This is the transcript by V. S. of the question and answer session after Jonathan Bowden’s speech “Western Civilization Bites Back,” delivered at a Counter-Currents event in California on February 25, 2012.
Greg Johnson: Are there questions?
Q: What was the specific context of Trotsky coining the term “racism”?
Jonathan Bowden: It wasn’t a specific context. He was trying to formulate an anthropological term that could be used for any form of group prejudice. He was thinking about anti-Semitism in the Bolshevik USSR principally, but he wanted a term that could be used if anyone says, “The English are better than other groups.” You can immediately say, “That’s a racist statement.” So, he wanted something that was a put-down, a sort of hammer blow. Somebody says something: “Racist!” Retreat under the table.
Q: And was this when he was still in power or was this after the purge?
JB: This was when he was still in power, but the purge was coming.
Q: Did you ever meet Enoch Powell? Do you have any understanding why Powell could never really move towards . . . the race realism he had towards certain groups, he could never apply to one particular group?
JB: Yes, I knew Enoch Powell very vaguely. I heard him speak a couple of times. He was an extraordinarily gifted man. I think the short order was that Powell wanted to be a member of the establishment in Britain at the time and saw himself as an establishment rebel, and the term “rebel” and the term “establishment” were as important the one as the other. He always saw himself as a member of the Tory hierarchy, the hierarchy of the Conservative and Unionist Party, the major center-Right party in the British state. He always saw himself as putting forth a rival prospectus of goods that conservatives could choose over Heath and other more accommodating centrist and center-Left Tory leaders. Bbut he never saw himself as an outsider. He was always proud of his role in the Second World War. He never saw himself as going outside the conventional Right-wing box in Britain or anywhere else.
So, my honest answer to your question is that despite the radicalism of his mind, despite the ability to speak ten languages fluently, despite the poetry that he wrote, despite the outsider status that he enjoyed mentally, he was an insider and he was an establishment man at the core of his being. That’s why he never moved in the direction that you stated.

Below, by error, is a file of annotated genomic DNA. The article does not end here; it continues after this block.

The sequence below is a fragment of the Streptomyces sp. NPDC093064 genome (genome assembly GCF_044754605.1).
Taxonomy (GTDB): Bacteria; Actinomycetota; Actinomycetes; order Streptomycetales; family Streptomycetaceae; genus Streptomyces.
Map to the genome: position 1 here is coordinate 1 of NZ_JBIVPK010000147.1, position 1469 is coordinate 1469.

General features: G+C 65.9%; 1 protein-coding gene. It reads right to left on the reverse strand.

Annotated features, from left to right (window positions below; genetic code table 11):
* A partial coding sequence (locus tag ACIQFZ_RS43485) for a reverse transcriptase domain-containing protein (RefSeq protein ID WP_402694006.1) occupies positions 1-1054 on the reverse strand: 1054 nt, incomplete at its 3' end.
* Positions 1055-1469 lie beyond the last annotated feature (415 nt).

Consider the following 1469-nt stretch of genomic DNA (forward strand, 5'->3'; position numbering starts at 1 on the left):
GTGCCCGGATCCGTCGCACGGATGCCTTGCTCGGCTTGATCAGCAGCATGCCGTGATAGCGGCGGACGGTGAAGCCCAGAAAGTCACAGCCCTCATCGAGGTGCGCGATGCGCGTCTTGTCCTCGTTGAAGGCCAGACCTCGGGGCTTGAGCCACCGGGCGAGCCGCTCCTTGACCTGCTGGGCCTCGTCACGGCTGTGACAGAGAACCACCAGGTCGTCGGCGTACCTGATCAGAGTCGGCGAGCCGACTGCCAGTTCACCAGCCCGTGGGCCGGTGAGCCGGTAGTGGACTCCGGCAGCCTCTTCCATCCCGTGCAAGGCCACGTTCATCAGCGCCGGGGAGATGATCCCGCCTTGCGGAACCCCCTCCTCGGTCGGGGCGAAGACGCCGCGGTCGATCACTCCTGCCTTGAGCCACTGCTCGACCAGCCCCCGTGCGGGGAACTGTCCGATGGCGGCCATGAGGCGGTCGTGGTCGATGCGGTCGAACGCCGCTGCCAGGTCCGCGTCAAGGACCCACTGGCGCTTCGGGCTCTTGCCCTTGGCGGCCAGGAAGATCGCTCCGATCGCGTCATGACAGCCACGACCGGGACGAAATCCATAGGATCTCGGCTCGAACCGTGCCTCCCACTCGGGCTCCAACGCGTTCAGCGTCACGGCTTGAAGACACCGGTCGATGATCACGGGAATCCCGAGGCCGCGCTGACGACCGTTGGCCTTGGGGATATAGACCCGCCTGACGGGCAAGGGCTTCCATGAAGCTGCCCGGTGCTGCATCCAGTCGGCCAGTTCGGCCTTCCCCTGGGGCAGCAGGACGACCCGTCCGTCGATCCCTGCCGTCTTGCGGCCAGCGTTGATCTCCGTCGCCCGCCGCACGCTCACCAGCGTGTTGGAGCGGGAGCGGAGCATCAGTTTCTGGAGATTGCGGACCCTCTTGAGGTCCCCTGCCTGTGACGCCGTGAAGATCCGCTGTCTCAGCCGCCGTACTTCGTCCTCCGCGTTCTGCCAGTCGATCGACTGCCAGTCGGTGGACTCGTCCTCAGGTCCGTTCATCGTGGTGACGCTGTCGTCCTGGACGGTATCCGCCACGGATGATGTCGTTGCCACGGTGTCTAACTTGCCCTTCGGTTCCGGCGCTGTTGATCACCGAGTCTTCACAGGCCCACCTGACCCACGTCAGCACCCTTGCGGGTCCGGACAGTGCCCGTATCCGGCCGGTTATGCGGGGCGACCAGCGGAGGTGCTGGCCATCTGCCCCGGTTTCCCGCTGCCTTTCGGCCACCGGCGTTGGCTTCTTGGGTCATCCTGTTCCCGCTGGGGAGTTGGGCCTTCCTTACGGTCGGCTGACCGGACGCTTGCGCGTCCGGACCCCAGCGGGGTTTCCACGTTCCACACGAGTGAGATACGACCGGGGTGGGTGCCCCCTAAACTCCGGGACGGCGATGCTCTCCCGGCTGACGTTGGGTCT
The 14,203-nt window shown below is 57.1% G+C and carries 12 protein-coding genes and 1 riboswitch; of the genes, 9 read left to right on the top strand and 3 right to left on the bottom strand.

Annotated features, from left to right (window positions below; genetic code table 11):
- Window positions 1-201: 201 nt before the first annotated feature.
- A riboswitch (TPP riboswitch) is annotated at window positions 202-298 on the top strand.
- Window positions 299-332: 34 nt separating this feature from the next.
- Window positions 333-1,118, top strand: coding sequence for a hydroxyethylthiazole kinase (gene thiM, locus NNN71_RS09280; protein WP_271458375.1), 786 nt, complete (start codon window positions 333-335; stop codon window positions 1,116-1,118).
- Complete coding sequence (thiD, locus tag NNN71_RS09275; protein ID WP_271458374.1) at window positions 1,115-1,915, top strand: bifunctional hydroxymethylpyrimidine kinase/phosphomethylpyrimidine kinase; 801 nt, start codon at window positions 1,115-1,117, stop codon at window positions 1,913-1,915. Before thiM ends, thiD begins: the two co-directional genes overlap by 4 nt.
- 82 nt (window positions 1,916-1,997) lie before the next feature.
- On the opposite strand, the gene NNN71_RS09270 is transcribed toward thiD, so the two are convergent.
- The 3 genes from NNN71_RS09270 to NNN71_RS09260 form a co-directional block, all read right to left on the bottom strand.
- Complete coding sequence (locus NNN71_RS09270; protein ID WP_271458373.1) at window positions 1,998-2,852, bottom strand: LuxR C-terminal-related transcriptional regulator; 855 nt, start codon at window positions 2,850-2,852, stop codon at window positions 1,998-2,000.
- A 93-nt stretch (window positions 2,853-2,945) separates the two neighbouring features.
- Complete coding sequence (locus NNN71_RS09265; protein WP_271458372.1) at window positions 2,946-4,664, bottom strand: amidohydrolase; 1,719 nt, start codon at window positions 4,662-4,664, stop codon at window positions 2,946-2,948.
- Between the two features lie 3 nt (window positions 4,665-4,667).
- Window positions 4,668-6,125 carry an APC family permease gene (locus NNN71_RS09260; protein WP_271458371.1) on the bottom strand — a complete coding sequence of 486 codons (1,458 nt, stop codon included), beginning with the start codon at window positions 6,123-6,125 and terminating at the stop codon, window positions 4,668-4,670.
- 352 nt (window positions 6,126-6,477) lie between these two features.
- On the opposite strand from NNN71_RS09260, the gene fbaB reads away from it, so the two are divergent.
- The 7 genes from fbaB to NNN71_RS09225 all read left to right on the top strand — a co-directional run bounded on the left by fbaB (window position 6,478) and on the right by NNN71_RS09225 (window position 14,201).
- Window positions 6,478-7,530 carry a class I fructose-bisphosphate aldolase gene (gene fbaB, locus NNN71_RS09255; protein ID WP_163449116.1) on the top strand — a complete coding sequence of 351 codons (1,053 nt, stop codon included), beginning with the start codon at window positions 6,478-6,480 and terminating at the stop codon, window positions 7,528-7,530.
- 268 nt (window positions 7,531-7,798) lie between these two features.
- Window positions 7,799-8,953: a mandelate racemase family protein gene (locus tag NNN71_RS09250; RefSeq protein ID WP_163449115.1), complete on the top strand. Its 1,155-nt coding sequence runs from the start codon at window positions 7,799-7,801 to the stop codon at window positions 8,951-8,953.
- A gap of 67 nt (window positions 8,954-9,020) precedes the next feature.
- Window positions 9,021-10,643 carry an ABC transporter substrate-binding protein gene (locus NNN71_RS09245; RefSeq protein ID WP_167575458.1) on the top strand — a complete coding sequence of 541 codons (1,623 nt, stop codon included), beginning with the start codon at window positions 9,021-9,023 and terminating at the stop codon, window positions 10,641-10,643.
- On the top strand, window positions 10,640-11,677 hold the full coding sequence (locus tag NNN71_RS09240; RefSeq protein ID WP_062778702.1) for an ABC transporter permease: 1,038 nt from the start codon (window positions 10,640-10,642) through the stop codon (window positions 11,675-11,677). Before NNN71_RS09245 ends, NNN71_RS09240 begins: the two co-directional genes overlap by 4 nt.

Q: I’d like to ask you where did this [white] self-loathing begin?
JB: Well, I think self-loathing is part of human nature, really, but it only becomes politically important and decisive for a group rather than as a pathology of an individual when you allow yourself to be captured by ideas which are very much to your own detriment as a matter of course. If you say, “We’re responsible for Black slavery, and we’re responsible for everything that went with that, and I feel personally guilty for this, and I must expiate this guilt that I feel all the time, particularly when I’m in the proximity of an African-American, particularly when I’m in the proximity of an affirmative or self-identifying African-American,” then that becomes a debility of all life.
Where does it come from? I think it comes from within, it comes from without, but it comes more from without when your group has adopted abnegation as a prejudice. I think a lot of people enjoy a degree of masochism. That’s what it is.
Q: How did it go from Rudyard Kipling in your country to this multicultural mangling? I don’t understand it, personally. You’re imperialist and happy with it and the rest of us seemed to be marching along behind you in it, and now you’re whipping yourselves.